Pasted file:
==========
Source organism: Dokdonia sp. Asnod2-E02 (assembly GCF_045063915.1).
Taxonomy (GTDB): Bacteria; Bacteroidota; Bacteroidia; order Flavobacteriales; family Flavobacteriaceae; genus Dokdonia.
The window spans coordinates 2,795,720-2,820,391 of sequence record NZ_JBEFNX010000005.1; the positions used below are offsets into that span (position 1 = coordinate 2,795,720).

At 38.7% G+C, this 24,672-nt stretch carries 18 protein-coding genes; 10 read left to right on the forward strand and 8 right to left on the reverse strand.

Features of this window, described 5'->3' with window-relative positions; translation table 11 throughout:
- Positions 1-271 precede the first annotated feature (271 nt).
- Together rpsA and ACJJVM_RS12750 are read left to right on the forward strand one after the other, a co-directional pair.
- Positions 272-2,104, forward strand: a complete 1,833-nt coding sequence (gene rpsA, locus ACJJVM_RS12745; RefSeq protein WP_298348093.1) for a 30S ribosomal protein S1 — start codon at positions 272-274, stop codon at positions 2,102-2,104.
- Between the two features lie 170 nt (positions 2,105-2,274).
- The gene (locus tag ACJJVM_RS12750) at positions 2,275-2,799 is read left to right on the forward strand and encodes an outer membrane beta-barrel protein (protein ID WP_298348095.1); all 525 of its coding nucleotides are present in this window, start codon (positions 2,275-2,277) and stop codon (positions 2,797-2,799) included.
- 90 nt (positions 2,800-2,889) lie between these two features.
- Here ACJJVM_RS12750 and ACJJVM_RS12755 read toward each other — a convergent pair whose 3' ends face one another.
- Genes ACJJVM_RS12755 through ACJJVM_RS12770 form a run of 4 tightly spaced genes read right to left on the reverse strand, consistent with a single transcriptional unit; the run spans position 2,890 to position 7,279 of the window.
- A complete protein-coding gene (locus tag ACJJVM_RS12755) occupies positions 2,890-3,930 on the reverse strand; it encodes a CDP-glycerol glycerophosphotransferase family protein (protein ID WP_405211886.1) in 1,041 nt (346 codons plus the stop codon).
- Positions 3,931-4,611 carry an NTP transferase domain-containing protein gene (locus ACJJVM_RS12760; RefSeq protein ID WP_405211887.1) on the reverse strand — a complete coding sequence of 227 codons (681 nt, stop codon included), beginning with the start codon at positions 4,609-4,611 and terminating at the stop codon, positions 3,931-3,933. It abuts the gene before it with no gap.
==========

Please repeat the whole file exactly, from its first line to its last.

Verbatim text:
Source organism: Dokdonia sp. Asnod2-E02 (assembly GCF_045063915.1).
Taxonomy (GTDB): Bacteria; Bacteroidota; Bacteroidia; order Flavobacteriales; family Flavobacteriaceae; genus Dokdonia.
The window spans coordinates 2,795,720-2,820,391 of sequence record NZ_JBEFNX010000005.1; the positions used below are offsets into that span (position 1 = coordinate 2,795,720).

At 38.7% G+C, this 24,672-nt stretch carries 18 protein-coding genes; 10 read left to right on the forward strand and 8 right to left on the reverse strand.

Features of this window, described 5'->3' with window-relative positions; translation table 11 throughout:
- Positions 1-271 precede the first annotated feature (271 nt).
- Together rpsA and ACJJVM_RS12750 are read left to right on the forward strand one after the other, a co-directional pair.
- Positions 272-2,104, forward strand: a complete 1,833-nt coding sequence (gene rpsA, locus ACJJVM_RS12745; RefSeq protein WP_298348093.1) for a 30S ribosomal protein S1 — start codon at positions 272-274, stop codon at positions 2,102-2,104.
- Between the two features lie 170 nt (positions 2,105-2,274).
- The gene (locus tag ACJJVM_RS12750) at positions 2,275-2,799 is read left to right on the forward strand and encodes an outer membrane beta-barrel protein (protein ID WP_298348095.1); all 525 of its coding nucleotides are present in this window, start codon (positions 2,275-2,277) and stop codon (positions 2,797-2,799) included.
- 90 nt (positions 2,800-2,889) lie between these two features.
- Here ACJJVM_RS12750 and ACJJVM_RS12755 read toward each other — a convergent pair whose 3' ends face one another.
- Genes ACJJVM_RS12755 through ACJJVM_RS12770 form a run of 4 tightly spaced genes read right to left on the reverse strand, consistent with a single transcriptional unit; the run spans position 2,890 to position 7,279 of the window.
- A complete protein-coding gene (locus tag ACJJVM_RS12755) occupies positions 2,890-3,930 on the reverse strand; it encodes a CDP-glycerol glycerophosphotransferase family protein (protein ID WP_405211886.1) in 1,041 nt (346 codons plus the stop codon).
- Positions 3,931-4,611 carry an NTP transferase domain-containing protein gene (locus ACJJVM_RS12760; RefSeq protein ID WP_405211887.1) on the reverse strand — a complete coding sequence of 227 codons (681 nt, stop codon included), beginning with the start codon at positions 4,609-4,611 and terminating at the stop codon, positions 3,931-3,933. It abuts the gene before it with no gap.